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Copper's new American Eagle chairlift won't be open on Saturday

It was advertised to open to skiers and snowboarders on Saturday. Now, it's anyone's guess when Copper Mountain's newest lift could open.

DENVER — Copper Mountain's newest and most modern lift won't be open as planned Saturday due to what the company that installed the lift called "a few unforeseen technical issues."

9NEWS reporter Matt Renoux was covering testing of the American Eagle lift, which has a combination of chairs and gondolas, earlier this week when one of the empty gondolas malfunctioned. A spokesperson for Leitner-Poma, the company that installed the lift, said the gondola popped off the cable after hitting a piece of construction material.

Credit: Matt Renoux, KUSA
An empty gondola fell during testing at Copper Mountain Monday.

This is something the company said would not have happened if the lift weren't under construction, and said the gondola would not have popped off during normal circumstances.

"So the lift is still under construction and inadvertently a loose piece or unattached piece of building slipped in front of the grip when it was launched, we are already well into the repair," said Jon Mauch with Leitner-Poma. "There’s only minor damage to the lift and it’s not going to set us back at all."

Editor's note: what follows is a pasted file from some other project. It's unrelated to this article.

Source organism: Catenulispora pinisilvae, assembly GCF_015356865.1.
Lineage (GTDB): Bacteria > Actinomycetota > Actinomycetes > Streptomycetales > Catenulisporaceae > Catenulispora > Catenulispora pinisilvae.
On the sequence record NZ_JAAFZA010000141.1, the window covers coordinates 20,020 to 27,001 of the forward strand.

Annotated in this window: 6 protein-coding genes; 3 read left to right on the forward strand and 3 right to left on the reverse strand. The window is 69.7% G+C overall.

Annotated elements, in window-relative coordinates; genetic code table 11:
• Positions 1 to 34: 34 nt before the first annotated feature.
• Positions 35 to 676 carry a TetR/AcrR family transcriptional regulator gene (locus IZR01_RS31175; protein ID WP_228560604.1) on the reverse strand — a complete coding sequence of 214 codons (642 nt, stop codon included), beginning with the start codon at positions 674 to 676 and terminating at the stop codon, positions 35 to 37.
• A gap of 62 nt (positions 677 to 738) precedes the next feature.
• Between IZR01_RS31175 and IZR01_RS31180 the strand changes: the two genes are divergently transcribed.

On Thursday, the Colorado Passenger Tramway Safety Board told 9NEWS the lift still wasn't licensed for service. A spokesperson for Copper Mountain said Thursday the hope is still for the lift to be in business to skiers and snowboarders by Saturday, but that's pending the CPTSB's inspection.

Colorado is the only state that requires inspectors be professional engineers, according to the CPTSB. The safety board said there are seven inspectors "with hundreds of years' experience in the ski industry." It also said inspectors are rotated each year to get new eyes on different areas.

The national standard requires four inspections a year for each lift. They're inspected in the fall and review mechanical and electrical systems, according to the CPTSB fact sheet. Unannounced inspections happen during the winter. Those look at the operation, training of lift operations and the planning of the ski patrol for evacuations.

As of Nov. 19, the CPTSB said 764 inspections have happened this year with more expected before the year's end.

In a statement, Rick Spear, the president of Leitner-Poma of America, said several backup power systems on the American Eagle lift aren't performing up to standards.

While he didn't provide a timeline, he did say crews are working to complete the project as soon as possible.

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